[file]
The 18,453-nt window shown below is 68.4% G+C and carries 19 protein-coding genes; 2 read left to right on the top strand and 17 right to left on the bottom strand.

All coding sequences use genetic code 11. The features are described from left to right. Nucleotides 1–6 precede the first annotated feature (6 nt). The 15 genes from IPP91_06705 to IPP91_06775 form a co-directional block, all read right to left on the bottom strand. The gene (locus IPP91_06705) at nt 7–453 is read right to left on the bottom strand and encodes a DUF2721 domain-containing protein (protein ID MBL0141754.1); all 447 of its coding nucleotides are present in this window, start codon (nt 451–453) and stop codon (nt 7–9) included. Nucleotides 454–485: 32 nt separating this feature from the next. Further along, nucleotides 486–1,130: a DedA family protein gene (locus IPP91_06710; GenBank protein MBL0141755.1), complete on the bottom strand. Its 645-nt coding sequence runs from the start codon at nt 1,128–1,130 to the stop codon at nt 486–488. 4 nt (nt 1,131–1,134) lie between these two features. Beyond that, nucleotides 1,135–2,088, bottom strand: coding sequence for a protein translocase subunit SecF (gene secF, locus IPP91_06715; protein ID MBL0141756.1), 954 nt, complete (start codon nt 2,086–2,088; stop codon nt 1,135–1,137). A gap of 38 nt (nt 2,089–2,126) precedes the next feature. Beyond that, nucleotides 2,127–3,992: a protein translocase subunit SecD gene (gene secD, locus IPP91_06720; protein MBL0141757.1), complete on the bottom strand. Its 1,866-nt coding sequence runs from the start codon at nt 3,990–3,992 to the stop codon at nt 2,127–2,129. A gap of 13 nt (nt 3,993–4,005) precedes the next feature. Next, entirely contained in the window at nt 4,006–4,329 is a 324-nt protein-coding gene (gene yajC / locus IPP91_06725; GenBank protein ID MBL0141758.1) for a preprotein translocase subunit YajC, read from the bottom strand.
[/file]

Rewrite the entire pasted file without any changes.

The 18,453-nt window shown below is 68.4% G+C and carries 19 protein-coding genes; 2 read left to right on the top strand and 17 right to left on the bottom strand.

All coding sequences use genetic code 11. The features are described from left to right. Nucleotides 1–6 precede the first annotated feature (6 nt). The 15 genes from IPP91_06705 to IPP91_06775 form a co-directional block, all read right to left on the bottom strand. The gene (locus IPP91_06705) at nt 7–453 is read right to left on the bottom strand and encodes a DUF2721 domain-containing protein (protein ID MBL0141754.1); all 447 of its coding nucleotides are present in this window, start codon (nt 451–453) and stop codon (nt 7–9) included. Nucleotides 454–485: 32 nt separating this feature from the next. Further along, nucleotides 486–1,130: a DedA family protein gene (locus IPP91_06710; GenBank protein MBL0141755.1), complete on the bottom strand. Its 645-nt coding sequence runs from the start codon at nt 1,128–1,130 to the stop codon at nt 486–488. 4 nt (nt 1,131–1,134) lie between these two features. Beyond that, nucleotides 1,135–2,088, bottom strand: coding sequence for a protein translocase subunit SecF (gene secF, locus IPP91_06715; protein ID MBL0141756.1), 954 nt, complete (start codon nt 2,086–2,088; stop codon nt 1,135–1,137). A gap of 38 nt (nt 2,089–2,126) precedes the next feature. Beyond that, nucleotides 2,127–3,992: a protein translocase subunit SecD gene (gene secD, locus IPP91_06720; protein MBL0141757.1), complete on the bottom strand. Its 1,866-nt coding sequence runs from the start codon at nt 3,990–3,992 to the stop codon at nt 2,127–2,129. A gap of 13 nt (nt 3,993–4,005) precedes the next feature. Next, entirely contained in the window at nt 4,006–4,329 is a 324-nt protein-coding gene (gene yajC / locus IPP91_06725; GenBank protein ID MBL0141758.1) for a preprotein translocase subunit YajC, read from the bottom strand.